One thing is clear: Mueller’s report failed to resolve what happened between Trump and McGahn. A central witness who refused to answer Mueller’s questions about obstruction during the investigation—the president himself—is now offering an account contrary to McGahn’s. This is a dispute between two White House officials over whether one of them committed acts that might constitute obstruction of justice. No claim of executive privilege or “absolute immunity” can entitle one of these men to silence the other.
In attacking McGahn’s story, Trump is also pitting himself against witnesses who interacted with Trump and McGahn immediately after the June 2017 phone calls. In those tense hours, McGahn told Reince Priebus, Steve Bannon, and Annie Donaldson—who were, respectively, the White House chief of staff, the White House chief strategist, and McGahn’s chief of staff—that he was resigning because Trump had instructed him to “do crazy shit.” Priebus and Bannon had a good idea of what had happened, because a few days before the Trump-McGahn phone calls, they had warned Chris Ruddy, a friend of the president’s, that Trump was strongly considering firing Mueller. Trump also phoned former New Jersey Gov. Chris Christie to discuss firing the special counsel. All of this is documented in Mueller’s report and attributed to interviews that Priebus, Bannon, Donaldson, Christie, and Ruddy gave to FBI agents under penalty of perjury. Every one of these witnesses can be called before Congress to help resolve the Trump-McGahn dispute.
In the ABC interview, Trump also challenged Bannon’s account of a separate incident. On May 16, 2017, a day before he was appointed as special counsel, Mueller went to the White House to speak with Trump about replacing James Comey, the FBI director Trump had just fired. Bannon later told investigators that “the White House had invited Mueller to speak to the President to offer a perspective on the institution of the FBI. Bannon said that, although the White House thought about beseeching Mueller to become Director again, he did not come in looking for the job,” according to Mueller’s report.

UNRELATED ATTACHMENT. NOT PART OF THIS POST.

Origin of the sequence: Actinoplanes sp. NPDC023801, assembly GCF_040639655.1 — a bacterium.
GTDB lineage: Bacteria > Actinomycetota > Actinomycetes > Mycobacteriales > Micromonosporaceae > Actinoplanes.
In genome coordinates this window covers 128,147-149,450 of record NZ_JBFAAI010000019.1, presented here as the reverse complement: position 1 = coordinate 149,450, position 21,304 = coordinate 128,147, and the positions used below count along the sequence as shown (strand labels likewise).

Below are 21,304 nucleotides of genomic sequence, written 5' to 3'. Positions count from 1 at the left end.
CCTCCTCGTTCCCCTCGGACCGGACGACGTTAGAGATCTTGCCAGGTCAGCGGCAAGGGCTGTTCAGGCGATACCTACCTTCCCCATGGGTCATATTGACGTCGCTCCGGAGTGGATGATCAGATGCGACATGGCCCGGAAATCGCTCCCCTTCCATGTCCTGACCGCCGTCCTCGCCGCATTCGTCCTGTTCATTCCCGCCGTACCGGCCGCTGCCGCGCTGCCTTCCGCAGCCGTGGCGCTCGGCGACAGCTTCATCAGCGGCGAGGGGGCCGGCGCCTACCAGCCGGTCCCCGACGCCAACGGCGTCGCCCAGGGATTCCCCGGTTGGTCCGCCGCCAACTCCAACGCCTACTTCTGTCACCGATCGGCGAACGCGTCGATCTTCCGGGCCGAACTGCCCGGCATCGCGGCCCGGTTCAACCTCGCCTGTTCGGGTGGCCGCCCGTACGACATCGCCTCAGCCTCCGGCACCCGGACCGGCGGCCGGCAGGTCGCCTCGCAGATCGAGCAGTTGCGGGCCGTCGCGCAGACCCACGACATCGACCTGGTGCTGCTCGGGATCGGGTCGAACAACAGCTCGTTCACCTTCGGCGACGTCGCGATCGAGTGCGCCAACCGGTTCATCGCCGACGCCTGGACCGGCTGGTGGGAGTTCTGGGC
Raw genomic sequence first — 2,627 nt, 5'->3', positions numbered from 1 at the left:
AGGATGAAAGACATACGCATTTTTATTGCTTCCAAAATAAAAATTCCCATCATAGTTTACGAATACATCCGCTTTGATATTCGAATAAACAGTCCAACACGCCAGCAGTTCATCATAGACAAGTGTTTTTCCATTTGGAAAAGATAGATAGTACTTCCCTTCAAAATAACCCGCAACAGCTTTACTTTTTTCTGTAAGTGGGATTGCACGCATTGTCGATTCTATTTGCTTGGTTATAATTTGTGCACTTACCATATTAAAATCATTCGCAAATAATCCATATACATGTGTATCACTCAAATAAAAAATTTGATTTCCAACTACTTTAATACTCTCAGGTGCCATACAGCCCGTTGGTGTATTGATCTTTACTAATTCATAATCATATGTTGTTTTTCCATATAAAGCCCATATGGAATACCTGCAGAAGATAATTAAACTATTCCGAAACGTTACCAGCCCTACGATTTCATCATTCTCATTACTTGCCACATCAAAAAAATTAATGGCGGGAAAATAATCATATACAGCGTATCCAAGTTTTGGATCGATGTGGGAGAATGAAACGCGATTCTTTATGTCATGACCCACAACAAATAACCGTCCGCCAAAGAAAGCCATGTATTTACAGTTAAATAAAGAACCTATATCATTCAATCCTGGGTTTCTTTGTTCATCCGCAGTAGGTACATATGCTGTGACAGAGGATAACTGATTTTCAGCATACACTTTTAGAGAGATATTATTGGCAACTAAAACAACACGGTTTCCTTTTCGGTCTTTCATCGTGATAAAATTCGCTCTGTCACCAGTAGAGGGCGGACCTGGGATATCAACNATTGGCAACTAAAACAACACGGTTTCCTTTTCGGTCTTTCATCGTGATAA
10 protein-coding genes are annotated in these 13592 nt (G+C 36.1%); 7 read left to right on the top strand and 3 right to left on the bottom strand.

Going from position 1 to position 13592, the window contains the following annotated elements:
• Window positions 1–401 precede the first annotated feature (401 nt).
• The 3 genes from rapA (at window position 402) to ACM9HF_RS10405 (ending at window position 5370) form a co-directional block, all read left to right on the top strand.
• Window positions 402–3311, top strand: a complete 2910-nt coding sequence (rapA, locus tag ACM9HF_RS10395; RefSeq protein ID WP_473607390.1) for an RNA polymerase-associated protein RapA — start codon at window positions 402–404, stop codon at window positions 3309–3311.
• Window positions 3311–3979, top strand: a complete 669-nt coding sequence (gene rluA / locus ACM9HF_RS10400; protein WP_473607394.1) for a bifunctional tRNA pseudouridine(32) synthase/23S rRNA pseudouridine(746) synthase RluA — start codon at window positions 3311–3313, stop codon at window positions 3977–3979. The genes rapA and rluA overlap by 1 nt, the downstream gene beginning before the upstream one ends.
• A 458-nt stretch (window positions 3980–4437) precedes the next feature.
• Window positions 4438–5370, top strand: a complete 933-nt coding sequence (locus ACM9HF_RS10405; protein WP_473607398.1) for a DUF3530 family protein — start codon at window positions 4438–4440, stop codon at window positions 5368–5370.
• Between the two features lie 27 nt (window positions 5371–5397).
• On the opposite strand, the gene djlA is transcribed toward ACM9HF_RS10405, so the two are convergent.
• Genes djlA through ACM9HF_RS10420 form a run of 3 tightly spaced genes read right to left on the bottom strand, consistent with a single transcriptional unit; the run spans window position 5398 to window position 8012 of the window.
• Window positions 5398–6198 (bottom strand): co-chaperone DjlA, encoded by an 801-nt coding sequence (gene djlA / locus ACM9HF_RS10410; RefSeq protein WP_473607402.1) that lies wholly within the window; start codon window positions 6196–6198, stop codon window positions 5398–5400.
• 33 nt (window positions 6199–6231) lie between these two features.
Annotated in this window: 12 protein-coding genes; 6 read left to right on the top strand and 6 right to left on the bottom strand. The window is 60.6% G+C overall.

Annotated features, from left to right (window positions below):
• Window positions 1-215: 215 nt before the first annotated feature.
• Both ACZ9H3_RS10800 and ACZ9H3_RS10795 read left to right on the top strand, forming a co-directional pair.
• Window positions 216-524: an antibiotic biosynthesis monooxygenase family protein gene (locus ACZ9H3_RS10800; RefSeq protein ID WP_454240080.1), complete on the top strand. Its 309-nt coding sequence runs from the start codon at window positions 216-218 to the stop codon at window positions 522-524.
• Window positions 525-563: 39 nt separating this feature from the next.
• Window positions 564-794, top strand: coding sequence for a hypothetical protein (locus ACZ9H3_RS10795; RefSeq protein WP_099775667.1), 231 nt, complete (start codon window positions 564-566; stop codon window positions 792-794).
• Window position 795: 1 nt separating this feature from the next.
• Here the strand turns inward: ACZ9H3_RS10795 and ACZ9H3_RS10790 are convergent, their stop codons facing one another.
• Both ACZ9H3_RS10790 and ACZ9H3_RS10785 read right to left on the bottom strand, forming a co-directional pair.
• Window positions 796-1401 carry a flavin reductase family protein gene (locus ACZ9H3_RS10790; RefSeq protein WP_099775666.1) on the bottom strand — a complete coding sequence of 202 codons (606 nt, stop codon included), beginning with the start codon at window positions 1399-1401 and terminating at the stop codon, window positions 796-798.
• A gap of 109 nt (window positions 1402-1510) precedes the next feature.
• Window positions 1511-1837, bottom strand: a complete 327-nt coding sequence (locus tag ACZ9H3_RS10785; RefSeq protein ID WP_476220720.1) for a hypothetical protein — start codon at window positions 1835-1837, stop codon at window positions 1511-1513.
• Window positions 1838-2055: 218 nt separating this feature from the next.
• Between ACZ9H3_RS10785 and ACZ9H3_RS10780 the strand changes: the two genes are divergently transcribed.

But in the ABC interview, Trump told a different story. “Robert Mueller wanted the job. He wanted to go back as the FBI director,” said the president. “But I told him no.” Trump dismissed Bannon’s contrary account: “Steve Bannon has no idea. Steve Bannon was not in the room.” Again, Trump claimed to have witnesses who could confirm his version of events. He assured Stephanopoulos, “I can get you two people that work in the White House office, in the Oval Office, to tell you [Mueller] was standing in line along with other people applying for the job.”
Great. Name the witnesses. Bring in Bannon, Mueller, and anyone else who claims to have been involved.
While we’re at it, let’s settle another question Trump has raised: the alleged fabrication of notes. On Tuesday, kicking off his reelection campaign at a rally in Orlando, Florida, the president bragged that his White House gave Mueller 1.4 million pages of documents to facilitate the Russia investigation. Some of the documents were contemporaneous notes taken by Donaldson and other White House aides. But in April, a day after Mueller’s report was released, Trump challenged the authenticity of those notes. “Statements are made about me by certain people in the Crazy Mueller Report … which are fabricated & totally untrue,” Trump tweeted. “Watch out for people that take so-called ‘notes,’ when the notes never existed until needed.”
Mueller’s report relies heavily on these notes. Trump’s accusation implies that the report, as a result, is factually wrong. So let’s bring in some of the former officials whose notes the president appears to be challenging: Donaldson, former White House chief of staff John Kelly, former White House staff secretary Rob Porter, and Jody Hunt, who was chief of staff to then–Attorney General Jeff Sessions. Kelly and Donaldson, in particular, took notes about conversations between Trump and McGahn on the question of firing Mueller. Are their notes forged?
Trump insists that Mueller didn’t settle these questions. So Congress must. Call the witnesses: McGahn, Kelly, Bannon, Priebus, Donaldson, Porter, Christie, and anyone else whose notes or testimony the president has disputed. If Trump has witnesses on his side, he’s welcome to name them. He’s also free to testify. What he’s not free to do is silence his accusers.